To give more uniform perfusion of medications or therapeutic agents from a deployed stent, a sleeve or coating 32 (FIG. 3B) could be disposed on the exterior of the stent and provided with perforations, cuts or ports to control the dispersion of the medication (by selected location of the perforations, cuts or ports). Alternatively, a liner 36 (FIG. 3B) with perforations, cuts or ports could be provided in the hollow of the wire 4. The sleeve, coating or liner could advantageously be made of urethane or other suitable plastic.

It is to be understood that the above-described arrangements are only illustrative of the application of the principles of the present invention. Numerous modifications and alternative arrangements may be devised by those skilled in the art without departing from the spirit and scope of the present invention and the appended claims are intended to cover such modifications and arrangements.

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Referenced by
Citing PatentFiling datePublication dateApplicantTitle
US6355063 *Jan 20, 2000Mar 12, 2002Impra, Inc.Expanded PTFE drug delivery graft
US6585753 *Mar 28, 2001Jul 1, 2003Scimed Life Systems, Inc.Expandable coil stent
US6605110 *Jun 29, 2001Aug 12, 2003Advanced Cardiovascular Systems, Inc.Stent with enhanced bendability and flexibility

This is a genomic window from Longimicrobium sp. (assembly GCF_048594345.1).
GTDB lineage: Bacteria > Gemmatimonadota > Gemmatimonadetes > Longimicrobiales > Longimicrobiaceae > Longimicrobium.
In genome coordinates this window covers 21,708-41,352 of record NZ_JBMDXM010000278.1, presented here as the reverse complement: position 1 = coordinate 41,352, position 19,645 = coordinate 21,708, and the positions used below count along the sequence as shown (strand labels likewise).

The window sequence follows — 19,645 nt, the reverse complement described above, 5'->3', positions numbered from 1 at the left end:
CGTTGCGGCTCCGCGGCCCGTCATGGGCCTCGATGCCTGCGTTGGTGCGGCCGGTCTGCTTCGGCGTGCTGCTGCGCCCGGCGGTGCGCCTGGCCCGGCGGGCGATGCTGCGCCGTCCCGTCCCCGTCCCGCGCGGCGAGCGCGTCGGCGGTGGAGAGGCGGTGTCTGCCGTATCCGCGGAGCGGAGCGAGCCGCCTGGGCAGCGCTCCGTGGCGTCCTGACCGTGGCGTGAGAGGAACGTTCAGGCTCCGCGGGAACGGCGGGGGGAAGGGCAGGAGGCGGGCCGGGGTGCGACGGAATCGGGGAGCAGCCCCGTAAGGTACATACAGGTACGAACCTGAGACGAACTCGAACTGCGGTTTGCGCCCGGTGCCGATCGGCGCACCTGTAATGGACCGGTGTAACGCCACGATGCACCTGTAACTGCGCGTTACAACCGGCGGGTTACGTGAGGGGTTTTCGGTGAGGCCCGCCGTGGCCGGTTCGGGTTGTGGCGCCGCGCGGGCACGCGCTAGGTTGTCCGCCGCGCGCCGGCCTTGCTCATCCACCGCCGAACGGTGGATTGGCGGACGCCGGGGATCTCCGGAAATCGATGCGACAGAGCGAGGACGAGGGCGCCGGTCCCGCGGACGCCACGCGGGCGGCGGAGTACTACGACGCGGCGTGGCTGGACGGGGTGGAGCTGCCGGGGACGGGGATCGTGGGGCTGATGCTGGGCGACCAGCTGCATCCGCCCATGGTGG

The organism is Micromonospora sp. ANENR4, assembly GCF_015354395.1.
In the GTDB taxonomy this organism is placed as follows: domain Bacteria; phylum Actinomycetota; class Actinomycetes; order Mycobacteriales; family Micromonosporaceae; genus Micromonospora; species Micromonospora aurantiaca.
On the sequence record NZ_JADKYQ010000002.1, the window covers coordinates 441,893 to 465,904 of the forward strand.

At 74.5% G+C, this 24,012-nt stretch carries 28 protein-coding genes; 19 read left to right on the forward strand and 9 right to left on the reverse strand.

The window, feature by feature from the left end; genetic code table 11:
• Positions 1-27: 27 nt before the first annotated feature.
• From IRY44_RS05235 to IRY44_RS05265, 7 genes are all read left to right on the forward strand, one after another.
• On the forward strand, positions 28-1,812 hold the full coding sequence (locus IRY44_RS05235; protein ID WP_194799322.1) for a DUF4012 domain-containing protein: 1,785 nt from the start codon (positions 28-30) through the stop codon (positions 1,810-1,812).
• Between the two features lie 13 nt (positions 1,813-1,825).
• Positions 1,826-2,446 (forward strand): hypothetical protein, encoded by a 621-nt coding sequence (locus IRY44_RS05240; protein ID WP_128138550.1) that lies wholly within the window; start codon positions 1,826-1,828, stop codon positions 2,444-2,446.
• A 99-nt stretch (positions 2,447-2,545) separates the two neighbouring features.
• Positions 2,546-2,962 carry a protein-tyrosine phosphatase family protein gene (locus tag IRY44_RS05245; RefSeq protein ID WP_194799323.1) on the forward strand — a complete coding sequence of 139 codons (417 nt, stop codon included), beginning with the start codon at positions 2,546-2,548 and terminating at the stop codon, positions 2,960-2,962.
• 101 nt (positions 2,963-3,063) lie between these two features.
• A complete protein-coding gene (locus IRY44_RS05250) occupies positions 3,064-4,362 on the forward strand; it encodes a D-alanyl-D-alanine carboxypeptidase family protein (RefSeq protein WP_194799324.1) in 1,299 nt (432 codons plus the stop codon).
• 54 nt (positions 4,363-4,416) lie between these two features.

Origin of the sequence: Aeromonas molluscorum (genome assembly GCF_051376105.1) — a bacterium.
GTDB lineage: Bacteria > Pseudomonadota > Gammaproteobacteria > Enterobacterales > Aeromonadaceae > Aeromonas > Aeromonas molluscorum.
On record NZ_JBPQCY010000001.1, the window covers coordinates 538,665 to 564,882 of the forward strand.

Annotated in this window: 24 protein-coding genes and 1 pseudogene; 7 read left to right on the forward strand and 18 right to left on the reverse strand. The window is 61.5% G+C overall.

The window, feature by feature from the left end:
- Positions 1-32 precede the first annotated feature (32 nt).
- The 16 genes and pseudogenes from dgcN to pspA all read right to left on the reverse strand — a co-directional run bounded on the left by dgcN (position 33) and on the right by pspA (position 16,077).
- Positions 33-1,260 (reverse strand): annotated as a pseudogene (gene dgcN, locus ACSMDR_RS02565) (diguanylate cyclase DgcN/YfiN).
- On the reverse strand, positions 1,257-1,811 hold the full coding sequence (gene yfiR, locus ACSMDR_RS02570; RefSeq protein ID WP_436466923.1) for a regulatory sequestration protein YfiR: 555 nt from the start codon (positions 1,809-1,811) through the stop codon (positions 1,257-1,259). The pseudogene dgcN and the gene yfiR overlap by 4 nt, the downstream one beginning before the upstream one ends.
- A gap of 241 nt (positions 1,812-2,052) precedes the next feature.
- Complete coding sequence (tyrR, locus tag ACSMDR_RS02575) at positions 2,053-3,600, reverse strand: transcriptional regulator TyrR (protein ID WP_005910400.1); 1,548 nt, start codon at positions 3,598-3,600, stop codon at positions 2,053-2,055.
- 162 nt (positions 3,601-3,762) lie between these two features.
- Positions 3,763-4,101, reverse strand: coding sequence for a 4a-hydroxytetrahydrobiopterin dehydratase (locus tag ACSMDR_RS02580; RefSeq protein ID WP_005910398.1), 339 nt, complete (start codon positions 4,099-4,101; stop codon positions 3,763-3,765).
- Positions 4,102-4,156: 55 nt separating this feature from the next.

US6740096Jan 16, 2002May 25, 2004Scimed Life Systems, Inc.Treatment and removal of objects in anatomical lumens
US7033385 *Jul 1, 2003Apr 25, 2006Boston Scientific Scimed, Inc.Expandable coil stent
US7309352 *Feb 7, 2006Dec 18, 2007Boston Scientific Scimed, Inc.Expandable coil stent
US7338501Apr 8, 2004Mar 4, 2008Boston Scientific Scimed, Inc.Treatment and removal of objects in anatomical lumens
US7951193Jul 23, 2008May 31, 2011Boston Scientific Scimed, Inc.Drug-eluting stent
US8007702Dec 1, 2009Aug 30, 2011Boston Scientific Scimed, Inc.Methods of manufacturing linearly expandable ureteral stents
US8187320Aug 15, 2003May 29, 2012Abbott Laboratories Vascular Enterprises LimitedMedical implants containing FK506 (tacrolimus)
US8241548Aug 8, 2011Aug 14, 2012Boston Scientific Scimed, Inc.Methods of manufacturing linearly expandable ureteral stents
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US8398700Aug 13, 2007Mar 19, 2013Micrus CorporationIntravascular flow modifier and reinforcement device and deployment system for same